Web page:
This post introduces my review of Bob Hanson’s web report on his remarkably constructed Sudoku Assistant solver. The report is on his St. Olaf University website page, and is titled Sudoku Assistant – Solving Techniques. This comparative analysis is not undertaken to criticize the Sudoku Assistant, but to uncover new human engineered solving methods for sysudokies.
Yes, Bob Hanson is the co-author of the HM Easter Monster paper we just spent some profitable time with. Bob is a chemistry professor by trade, a mathematician by inclination, and is known in the Sudoku community as an expert computer solver programmer.
Based on Bob’s introduction, we can align the Order of Battle of the Sudoku Assistant (SA) with the Sysudoku SSOB this way:
An SA basic phase, leading to candidates not excluded by locked subsets, consists of a number scan for candidates, cross-hatch scanning, row/column range checking, and subset elimination. I will compare these methods to Sysudoku box marking and line marking.
An SA advanced phase, consisting of grid analysis, bent naked subsets, almost-locked sets, 3-D Medusa analysis, finned fish and sashimi, and almost locked ranges. I’ll compare these with the Sysudoku advanced methods with regard to ease of recognition and completeness.
An SA trials phase, which Bob calls hypotheses and proof, and which may provide insights on the issue of necessary and efficient trials vs. simple trial and error.
It is easy for us to read into Bob’s SA report as being about human solving. We see statements like “Once all the singles have been found, I usually start marking.” But this report is not at all about solving by hand. Sudoku Assistant is a solver, and not so much an assistant as an elegant demonstration of the power of Hanson’s unifying generalized method:
Bob wouldn’t be so flippant, but I can’t resist. I’m going to refer to the generalized method as GM.
Sudoku Assistant is a remarkable engineering accomplishment, but not a human engineering one. Our first task is to understand the GM rule itself. Bob describes A and B of this rule as “some number of rows, columns, cells, or blocks(to us, boxes)”. But it’s not enough to take A and B simply as sets of cells or candidates, as represented by the standard Venn diagram.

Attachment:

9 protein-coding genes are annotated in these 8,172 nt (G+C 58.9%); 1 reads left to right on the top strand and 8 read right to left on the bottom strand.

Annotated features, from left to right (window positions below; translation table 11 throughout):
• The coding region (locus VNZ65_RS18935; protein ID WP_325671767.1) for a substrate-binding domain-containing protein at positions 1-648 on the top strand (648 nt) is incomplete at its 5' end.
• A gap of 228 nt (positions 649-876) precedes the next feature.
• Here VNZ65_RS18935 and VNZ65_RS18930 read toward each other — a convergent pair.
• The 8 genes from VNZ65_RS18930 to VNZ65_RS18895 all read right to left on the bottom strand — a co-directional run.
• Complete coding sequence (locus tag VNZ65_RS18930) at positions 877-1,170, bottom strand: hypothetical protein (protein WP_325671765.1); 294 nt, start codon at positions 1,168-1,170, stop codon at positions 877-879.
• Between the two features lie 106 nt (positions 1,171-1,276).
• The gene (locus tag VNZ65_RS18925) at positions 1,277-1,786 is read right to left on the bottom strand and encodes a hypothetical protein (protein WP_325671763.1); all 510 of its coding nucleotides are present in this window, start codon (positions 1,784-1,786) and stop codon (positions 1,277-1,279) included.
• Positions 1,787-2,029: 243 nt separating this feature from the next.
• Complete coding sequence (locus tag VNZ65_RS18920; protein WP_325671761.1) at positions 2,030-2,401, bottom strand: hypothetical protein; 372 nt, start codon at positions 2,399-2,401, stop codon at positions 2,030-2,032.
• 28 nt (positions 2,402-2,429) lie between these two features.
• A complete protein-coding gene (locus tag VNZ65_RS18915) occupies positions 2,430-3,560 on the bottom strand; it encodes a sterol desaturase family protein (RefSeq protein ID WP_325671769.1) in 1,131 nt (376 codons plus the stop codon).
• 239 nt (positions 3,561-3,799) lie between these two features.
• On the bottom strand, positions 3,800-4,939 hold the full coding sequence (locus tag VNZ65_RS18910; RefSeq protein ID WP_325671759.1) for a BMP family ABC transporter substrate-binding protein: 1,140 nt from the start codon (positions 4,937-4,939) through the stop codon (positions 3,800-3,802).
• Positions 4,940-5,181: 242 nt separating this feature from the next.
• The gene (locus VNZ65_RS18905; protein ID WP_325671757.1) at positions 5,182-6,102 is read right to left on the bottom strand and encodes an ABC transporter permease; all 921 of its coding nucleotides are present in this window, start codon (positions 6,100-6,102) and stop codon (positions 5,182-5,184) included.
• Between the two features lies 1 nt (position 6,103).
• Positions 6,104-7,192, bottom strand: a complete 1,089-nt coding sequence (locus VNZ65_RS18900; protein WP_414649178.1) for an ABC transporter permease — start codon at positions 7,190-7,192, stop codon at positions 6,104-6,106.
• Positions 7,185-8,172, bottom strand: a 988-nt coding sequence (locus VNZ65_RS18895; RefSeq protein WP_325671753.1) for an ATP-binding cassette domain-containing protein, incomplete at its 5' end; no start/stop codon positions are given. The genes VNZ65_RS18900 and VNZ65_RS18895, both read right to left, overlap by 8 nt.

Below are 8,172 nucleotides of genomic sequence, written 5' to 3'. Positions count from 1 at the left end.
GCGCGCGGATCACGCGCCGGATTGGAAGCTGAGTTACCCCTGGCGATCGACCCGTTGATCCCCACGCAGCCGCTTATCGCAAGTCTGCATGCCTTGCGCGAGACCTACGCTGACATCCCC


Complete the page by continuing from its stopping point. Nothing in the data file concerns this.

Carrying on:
This is a Sudoku theorem, not a set theorem. Bob knows what he is talking about, but he forgot to tell us. A and B are sets of cells, lines or boxes which are known to contain exactly one true candidate (or set of true candidates) of a number k. This feature is essential to the GM rule. If there is no true candidate (or set of candidates) k in A elsewhere, it must be in the intersection, and if B has more than one true k candidate(or set of candidates), it can have one outside of the intersection.
The cell sets A and B containing exactly one true candidate of a number are the “truths” in set link theory and our toxic sets. Bob has many more uses for them, however.
Finally, we need to fully understand what “ is possible” means. In applying the GM to a particular type of A and B, “is possible” means that the intersection must contain one true k, by the properties of Sudoku. And “is not possible” means that k candidates are not among the known candidates in the A cells, and therefore cannot be in the remainder of B outside of the intersection.
Our comparisons must take into account that SA “knows” the rules of Sudoku only as a set of operations on the solving state of the puzzle. In evaluation for human solving, we must take account how humans can and must bypass thousands to millions of operations by direct observations.
As background for the next post, on Assistant basic solving, I suggest doing our version on Bob’s first example. If you’re a sysudokie in good standing, do a 2-D trace, at least of the box marking. Take your time. This assignment is due in two weeks.